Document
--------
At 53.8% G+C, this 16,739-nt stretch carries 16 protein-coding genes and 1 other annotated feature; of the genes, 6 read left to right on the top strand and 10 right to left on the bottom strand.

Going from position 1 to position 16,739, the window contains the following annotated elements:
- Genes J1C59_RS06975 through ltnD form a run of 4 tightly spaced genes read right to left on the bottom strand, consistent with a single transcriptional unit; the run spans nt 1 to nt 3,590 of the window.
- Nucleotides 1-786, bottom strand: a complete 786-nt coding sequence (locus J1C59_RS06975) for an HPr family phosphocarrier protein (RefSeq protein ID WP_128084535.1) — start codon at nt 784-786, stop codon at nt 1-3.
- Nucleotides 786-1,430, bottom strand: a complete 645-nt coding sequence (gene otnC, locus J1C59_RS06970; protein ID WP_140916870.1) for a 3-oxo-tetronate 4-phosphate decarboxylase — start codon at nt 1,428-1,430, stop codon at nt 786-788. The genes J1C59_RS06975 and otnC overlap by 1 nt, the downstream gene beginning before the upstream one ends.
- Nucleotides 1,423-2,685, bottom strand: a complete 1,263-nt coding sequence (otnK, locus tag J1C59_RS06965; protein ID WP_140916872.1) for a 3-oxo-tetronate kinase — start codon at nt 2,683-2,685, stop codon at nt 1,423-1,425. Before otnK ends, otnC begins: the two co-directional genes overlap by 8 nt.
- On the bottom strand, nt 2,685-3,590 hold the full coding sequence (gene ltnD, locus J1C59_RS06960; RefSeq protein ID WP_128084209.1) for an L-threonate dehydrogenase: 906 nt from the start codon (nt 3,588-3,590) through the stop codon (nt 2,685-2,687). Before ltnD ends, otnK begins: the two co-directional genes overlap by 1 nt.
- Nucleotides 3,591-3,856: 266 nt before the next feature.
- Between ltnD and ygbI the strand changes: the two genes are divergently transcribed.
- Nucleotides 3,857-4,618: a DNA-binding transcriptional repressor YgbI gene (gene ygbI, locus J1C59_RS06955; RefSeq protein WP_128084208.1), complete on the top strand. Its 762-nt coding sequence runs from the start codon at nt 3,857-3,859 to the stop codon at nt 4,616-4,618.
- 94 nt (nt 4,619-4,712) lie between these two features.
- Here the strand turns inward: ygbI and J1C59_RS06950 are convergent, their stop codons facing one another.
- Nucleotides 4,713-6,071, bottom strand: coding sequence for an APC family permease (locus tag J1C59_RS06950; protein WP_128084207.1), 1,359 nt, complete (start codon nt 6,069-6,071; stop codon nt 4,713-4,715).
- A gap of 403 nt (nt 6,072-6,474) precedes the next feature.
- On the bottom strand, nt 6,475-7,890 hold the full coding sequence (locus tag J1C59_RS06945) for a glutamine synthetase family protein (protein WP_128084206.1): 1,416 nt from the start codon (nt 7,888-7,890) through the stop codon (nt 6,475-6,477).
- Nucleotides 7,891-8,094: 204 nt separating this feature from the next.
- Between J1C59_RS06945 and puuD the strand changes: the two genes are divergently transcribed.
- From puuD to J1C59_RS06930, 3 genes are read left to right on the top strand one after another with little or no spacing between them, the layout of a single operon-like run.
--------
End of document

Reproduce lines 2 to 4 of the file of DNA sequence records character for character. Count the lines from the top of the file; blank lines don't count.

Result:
Going from position 1 to position 16,739, the window contains the following annotated elements:
- Genes J1C59_RS06975 through ltnD form a run of 4 tightly spaced genes read right to left on the bottom strand, consistent with a single transcriptional unit; the run spans nt 1 to nt 3,590 of the window.
- Nucleotides 1-786, bottom strand: a complete 786-nt coding sequence (locus J1C59_RS06975) for an HPr family phosphocarrier protein (RefSeq protein ID WP_128084535.1) — start codon at nt 784-786, stop codon at nt 1-3.